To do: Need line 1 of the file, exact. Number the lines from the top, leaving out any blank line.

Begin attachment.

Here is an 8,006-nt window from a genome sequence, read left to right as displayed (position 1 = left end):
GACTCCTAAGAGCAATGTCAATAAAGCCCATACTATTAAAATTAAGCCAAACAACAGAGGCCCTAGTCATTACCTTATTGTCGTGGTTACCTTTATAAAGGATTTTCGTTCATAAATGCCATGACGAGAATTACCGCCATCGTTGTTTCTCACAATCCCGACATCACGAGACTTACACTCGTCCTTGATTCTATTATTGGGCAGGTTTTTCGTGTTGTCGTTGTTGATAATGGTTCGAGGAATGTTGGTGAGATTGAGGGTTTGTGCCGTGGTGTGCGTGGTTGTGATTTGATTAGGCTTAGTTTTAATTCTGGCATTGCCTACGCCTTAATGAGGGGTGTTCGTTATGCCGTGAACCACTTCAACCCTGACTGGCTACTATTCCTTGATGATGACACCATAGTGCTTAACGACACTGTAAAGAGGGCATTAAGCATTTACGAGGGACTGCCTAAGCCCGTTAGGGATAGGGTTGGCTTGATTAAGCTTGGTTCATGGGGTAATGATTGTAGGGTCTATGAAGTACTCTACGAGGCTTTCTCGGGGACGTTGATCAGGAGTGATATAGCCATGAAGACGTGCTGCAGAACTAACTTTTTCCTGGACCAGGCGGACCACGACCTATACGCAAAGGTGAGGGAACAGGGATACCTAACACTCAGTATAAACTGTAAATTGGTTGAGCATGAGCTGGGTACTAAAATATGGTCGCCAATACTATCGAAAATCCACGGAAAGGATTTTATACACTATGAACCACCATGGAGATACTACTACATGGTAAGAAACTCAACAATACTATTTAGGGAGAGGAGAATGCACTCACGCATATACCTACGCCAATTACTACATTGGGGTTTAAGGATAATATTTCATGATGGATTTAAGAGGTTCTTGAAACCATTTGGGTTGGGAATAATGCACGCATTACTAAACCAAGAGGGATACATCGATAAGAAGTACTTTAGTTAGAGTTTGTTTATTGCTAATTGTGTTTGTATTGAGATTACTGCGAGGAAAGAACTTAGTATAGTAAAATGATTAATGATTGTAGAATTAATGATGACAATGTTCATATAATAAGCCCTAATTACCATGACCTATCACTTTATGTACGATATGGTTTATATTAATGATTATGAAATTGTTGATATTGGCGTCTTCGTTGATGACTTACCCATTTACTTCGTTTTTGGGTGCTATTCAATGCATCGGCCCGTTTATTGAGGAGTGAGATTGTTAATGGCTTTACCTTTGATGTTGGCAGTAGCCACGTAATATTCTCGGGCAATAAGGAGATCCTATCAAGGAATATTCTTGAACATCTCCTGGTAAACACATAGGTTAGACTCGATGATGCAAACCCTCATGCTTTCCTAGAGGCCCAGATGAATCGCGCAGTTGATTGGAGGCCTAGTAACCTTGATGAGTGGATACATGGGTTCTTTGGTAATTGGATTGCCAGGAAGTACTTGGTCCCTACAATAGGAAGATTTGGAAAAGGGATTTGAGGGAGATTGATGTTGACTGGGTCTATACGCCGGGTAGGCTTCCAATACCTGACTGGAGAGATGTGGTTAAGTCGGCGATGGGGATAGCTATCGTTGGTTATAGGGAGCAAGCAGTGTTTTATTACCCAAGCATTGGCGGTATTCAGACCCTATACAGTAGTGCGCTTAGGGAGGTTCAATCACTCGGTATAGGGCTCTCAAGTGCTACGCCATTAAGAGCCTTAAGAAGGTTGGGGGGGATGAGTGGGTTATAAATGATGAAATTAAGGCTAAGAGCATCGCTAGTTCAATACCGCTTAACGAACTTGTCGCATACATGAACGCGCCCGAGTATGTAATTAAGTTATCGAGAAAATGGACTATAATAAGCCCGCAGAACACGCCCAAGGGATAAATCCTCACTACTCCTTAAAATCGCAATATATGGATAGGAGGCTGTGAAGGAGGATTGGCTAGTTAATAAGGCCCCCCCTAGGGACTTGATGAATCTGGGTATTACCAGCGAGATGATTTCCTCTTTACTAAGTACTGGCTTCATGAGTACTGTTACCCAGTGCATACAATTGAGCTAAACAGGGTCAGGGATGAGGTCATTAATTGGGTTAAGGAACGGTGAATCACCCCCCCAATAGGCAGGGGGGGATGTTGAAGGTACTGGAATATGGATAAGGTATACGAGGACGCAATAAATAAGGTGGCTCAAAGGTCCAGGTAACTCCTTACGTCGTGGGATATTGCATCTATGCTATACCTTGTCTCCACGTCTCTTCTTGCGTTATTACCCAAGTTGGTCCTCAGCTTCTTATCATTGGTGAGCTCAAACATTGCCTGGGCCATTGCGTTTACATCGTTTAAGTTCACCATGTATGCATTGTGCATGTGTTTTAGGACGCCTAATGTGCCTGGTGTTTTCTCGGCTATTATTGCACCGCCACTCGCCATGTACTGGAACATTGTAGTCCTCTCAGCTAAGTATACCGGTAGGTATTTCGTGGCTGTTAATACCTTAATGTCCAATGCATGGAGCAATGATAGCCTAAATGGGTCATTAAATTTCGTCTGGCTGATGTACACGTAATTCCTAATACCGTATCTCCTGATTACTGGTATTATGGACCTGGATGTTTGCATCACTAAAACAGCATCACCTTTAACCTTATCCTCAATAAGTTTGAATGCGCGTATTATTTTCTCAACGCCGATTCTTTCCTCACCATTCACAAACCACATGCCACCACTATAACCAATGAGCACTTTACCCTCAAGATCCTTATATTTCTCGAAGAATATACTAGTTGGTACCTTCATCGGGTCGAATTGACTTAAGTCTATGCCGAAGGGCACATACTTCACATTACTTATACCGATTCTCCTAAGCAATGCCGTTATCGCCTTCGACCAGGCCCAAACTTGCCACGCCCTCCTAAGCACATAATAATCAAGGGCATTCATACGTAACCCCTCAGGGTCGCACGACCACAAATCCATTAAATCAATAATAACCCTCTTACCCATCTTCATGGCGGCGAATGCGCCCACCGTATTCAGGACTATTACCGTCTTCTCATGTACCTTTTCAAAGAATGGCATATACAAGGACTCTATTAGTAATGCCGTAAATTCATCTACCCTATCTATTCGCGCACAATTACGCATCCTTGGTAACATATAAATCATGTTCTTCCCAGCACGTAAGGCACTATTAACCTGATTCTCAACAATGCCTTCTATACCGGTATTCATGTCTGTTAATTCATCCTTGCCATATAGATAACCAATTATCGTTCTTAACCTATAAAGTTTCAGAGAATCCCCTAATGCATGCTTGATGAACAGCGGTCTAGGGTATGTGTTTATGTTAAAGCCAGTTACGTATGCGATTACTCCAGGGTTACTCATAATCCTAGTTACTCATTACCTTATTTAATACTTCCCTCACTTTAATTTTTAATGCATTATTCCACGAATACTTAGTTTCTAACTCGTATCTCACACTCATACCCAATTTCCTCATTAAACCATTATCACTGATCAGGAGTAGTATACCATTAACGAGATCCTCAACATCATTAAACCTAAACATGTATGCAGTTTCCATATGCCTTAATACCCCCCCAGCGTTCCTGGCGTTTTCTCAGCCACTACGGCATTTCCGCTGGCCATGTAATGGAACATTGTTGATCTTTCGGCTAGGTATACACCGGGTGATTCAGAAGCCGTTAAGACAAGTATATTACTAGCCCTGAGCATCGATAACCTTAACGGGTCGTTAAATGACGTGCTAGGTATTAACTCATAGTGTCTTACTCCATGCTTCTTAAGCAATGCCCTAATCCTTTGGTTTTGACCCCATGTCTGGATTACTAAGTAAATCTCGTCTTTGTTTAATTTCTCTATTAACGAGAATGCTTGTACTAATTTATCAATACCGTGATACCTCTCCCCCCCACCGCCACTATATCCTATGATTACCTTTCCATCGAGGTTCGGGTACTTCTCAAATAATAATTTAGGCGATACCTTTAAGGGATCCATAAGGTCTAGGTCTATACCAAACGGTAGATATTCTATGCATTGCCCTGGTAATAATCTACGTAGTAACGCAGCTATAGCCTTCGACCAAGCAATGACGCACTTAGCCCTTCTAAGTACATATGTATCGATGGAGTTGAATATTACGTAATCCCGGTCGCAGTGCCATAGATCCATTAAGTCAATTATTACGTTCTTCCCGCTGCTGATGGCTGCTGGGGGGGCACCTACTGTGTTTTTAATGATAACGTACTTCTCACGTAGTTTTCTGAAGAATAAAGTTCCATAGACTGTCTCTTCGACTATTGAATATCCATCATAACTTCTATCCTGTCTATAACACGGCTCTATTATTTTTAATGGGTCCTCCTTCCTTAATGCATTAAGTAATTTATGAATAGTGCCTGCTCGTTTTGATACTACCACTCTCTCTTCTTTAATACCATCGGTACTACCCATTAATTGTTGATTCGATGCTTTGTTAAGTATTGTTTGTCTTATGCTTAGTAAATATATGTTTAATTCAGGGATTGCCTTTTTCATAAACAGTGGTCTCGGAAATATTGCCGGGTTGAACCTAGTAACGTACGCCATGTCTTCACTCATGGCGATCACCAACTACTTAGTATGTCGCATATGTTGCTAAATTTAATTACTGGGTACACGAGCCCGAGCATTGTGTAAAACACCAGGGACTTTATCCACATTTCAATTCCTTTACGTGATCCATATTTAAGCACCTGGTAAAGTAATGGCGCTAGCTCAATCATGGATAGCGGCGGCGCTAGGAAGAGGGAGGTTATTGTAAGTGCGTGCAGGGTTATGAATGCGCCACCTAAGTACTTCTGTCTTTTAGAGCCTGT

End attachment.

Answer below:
Here is an 8,006-nt window from a genome sequence, read left to right as displayed (position 1 = left end):